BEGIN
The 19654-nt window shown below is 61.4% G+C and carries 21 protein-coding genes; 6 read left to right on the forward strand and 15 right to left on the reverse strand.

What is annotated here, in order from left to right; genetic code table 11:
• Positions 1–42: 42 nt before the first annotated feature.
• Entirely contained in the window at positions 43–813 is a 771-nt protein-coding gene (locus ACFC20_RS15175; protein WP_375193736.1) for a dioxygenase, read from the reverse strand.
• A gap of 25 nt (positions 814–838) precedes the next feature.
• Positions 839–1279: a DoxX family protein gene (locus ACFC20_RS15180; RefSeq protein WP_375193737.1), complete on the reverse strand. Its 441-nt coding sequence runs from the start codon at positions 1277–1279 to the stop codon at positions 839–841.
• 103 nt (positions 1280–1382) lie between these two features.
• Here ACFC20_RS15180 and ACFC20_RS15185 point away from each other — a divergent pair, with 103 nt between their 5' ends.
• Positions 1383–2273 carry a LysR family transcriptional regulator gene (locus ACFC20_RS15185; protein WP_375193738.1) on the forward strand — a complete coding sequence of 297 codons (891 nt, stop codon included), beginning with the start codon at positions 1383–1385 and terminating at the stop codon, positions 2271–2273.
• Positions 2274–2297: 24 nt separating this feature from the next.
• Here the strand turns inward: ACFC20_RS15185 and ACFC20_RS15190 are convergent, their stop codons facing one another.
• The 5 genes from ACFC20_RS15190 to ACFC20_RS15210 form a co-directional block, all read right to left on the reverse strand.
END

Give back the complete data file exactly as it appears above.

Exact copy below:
The 19654-nt window shown below is 61.4% G+C and carries 21 protein-coding genes; 6 read left to right on the forward strand and 15 right to left on the reverse strand.

What is annotated here, in order from left to right; genetic code table 11:
• Positions 1–42: 42 nt before the first annotated feature.
• Entirely contained in the window at positions 43–813 is a 771-nt protein-coding gene (locus ACFC20_RS15175; protein WP_375193736.1) for a dioxygenase, read from the reverse strand.
• A gap of 25 nt (positions 814–838) precedes the next feature.
• Positions 839–1279: a DoxX family protein gene (locus ACFC20_RS15180; RefSeq protein WP_375193737.1), complete on the reverse strand. Its 441-nt coding sequence runs from the start codon at positions 1277–1279 to the stop codon at positions 839–841.
• 103 nt (positions 1280–1382) lie between these two features.
• Here ACFC20_RS15180 and ACFC20_RS15185 point away from each other — a divergent pair, with 103 nt between their 5' ends.
• Positions 1383–2273 carry a LysR family transcriptional regulator gene (locus ACFC20_RS15185; protein WP_375193738.1) on the forward strand — a complete coding sequence of 297 codons (891 nt, stop codon included), beginning with the start codon at positions 1383–1385 and terminating at the stop codon, positions 2271–2273.
• Positions 2274–2297: 24 nt separating this feature from the next.
• Here the strand turns inward: ACFC20_RS15185 and ACFC20_RS15190 are convergent, their stop codons facing one another.
• The 5 genes from ACFC20_RS15190 to ACFC20_RS15210 form a co-directional block, all read right to left on the reverse strand.